Date: 2010-06-27 12:36 pm (UTC)

Date: 2010-06-22 10:26 pm (UTC)
From: [identity profile] tempestsarekind.livejournal.com
Here via [livejournal.com profile] who_daily. Thanks for this; it's really intriguing! I'm loving the fairy tale/mythology elements to this season, and this ties in really well with all that.

Date: 2010-06-27 12:35 pm (UTC)
ext_34962: (Amy Pond (lost in a forest))
From: [identity profile] penumbra.livejournal.com
Yes, me too -- there are definite Peter Pan, Red Riding Hood, etc. vibes to the whole thing. ♥

Date: 2010-07-07 05:20 pm (UTC)
From: [identity profile] eve11.livejournal.com
In conclusion, Amy is going to wish the entire universe back into existence.

lol, see if Steven Moffat came by your journal two weeks ago he'd have sat back and said, "You're good. I'm not saying you're right, but you are. Very. Good." ;)

I too was seeing parallels to The Neverending Story, especially after the Pandorica Opens. Thanks for laying them all out here. :D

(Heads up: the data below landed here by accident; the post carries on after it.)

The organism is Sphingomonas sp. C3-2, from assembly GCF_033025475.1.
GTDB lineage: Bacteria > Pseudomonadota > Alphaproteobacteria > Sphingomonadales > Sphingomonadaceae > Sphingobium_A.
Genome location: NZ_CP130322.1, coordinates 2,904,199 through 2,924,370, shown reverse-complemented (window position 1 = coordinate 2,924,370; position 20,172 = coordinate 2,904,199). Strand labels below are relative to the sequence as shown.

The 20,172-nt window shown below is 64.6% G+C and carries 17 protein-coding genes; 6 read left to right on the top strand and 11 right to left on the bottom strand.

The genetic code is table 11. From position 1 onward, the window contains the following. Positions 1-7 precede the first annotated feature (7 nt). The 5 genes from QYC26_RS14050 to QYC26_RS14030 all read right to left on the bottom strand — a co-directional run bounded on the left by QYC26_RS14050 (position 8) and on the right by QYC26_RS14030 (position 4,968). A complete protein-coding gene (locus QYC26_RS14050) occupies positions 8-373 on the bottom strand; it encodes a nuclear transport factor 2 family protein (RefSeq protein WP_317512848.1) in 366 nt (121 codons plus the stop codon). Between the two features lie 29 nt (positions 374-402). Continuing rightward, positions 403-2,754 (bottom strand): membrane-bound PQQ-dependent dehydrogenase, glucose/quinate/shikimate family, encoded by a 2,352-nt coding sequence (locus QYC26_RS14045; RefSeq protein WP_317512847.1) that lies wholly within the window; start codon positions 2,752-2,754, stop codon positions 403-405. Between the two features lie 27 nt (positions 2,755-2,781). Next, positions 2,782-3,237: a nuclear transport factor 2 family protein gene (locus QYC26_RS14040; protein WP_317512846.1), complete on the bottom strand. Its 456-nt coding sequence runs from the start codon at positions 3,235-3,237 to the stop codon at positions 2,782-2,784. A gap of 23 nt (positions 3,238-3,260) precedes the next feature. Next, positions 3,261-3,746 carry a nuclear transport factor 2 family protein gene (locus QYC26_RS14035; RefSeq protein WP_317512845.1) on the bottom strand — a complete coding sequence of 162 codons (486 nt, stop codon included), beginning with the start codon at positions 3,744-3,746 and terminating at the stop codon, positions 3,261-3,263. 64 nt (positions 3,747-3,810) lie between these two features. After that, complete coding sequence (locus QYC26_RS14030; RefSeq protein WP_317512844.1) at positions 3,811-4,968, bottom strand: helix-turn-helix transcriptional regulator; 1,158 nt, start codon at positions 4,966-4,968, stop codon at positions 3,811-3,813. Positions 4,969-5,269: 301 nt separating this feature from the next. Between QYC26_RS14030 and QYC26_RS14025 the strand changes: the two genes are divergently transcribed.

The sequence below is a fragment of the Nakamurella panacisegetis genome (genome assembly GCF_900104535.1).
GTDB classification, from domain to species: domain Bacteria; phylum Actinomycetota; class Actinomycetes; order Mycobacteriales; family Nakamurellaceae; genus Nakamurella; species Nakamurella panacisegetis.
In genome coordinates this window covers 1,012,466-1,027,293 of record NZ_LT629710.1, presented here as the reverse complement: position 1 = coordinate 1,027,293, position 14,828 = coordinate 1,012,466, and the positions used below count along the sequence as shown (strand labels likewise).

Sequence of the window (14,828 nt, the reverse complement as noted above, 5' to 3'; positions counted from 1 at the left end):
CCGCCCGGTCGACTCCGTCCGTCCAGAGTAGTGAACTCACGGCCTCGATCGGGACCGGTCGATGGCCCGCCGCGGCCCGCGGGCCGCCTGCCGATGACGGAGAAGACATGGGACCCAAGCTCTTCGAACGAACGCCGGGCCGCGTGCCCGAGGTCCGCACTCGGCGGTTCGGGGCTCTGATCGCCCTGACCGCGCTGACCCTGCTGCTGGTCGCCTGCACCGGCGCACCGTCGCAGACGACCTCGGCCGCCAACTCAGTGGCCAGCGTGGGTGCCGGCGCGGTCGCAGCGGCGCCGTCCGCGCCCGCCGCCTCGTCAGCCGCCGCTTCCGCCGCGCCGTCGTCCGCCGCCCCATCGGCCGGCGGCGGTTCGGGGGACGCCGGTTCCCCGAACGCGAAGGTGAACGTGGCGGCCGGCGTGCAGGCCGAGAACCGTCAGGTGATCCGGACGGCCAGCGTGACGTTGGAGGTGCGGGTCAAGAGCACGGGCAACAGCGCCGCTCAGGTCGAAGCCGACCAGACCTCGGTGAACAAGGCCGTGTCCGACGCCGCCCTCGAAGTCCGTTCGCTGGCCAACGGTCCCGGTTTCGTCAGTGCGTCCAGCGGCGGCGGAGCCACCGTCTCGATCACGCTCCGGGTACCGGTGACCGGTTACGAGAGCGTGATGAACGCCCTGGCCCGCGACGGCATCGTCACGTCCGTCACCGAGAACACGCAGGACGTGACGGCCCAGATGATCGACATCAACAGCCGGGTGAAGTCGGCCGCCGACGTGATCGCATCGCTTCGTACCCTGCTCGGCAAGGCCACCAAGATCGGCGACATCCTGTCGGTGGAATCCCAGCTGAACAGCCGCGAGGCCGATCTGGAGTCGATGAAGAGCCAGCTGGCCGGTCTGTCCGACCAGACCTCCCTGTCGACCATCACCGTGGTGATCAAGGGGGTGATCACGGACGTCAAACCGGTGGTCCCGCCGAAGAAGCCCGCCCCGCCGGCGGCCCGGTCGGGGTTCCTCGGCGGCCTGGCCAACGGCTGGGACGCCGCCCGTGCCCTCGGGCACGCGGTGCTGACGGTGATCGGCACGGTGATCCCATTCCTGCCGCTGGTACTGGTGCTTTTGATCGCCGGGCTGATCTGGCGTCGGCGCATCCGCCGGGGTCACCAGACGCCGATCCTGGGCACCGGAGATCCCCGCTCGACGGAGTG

Date: 2010-07-07 10:25 pm (UTC)
sea_thoughts: (DWLittle Wonder - brontide)
From: [personal profile] sea_thoughts
Congratulations on being so right about the finale! :) I saw the parallels with The Never-Ending Story as well. That poem always makes me sad, I can imagine Amy discovering it in those seven years and latching onto it as a mantra to keep believing. Do you think Rory is a bit like Atreyu then?

Date: 2010-07-12 02:21 pm (UTC)
From: [identity profile] snappop.livejournal.com
So remember how I was rereading The Neverending Story (albeit slowly because as usual I am doing 20 things at once)? I finally finished. And The House of Change is the Tardis ( which you probably already noticed but it pleased me greatly).


"'The House of Change,' said Dame Eyola, 'is bigger inside than out.'

...

'Sleep my darling, good night
Your sufferings are past.
Great lord, be a little child at last."


(The Neverending Story, Puffin Books, pages 406 and 407)

and so on. 'Course I don't need to point out the correlation to you, but:

"I grew up."
Don't worry, I'll soon fix that."



:D

So basically I'm just back here to reiterate that this is the best ever. ♥

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Mary

September 2010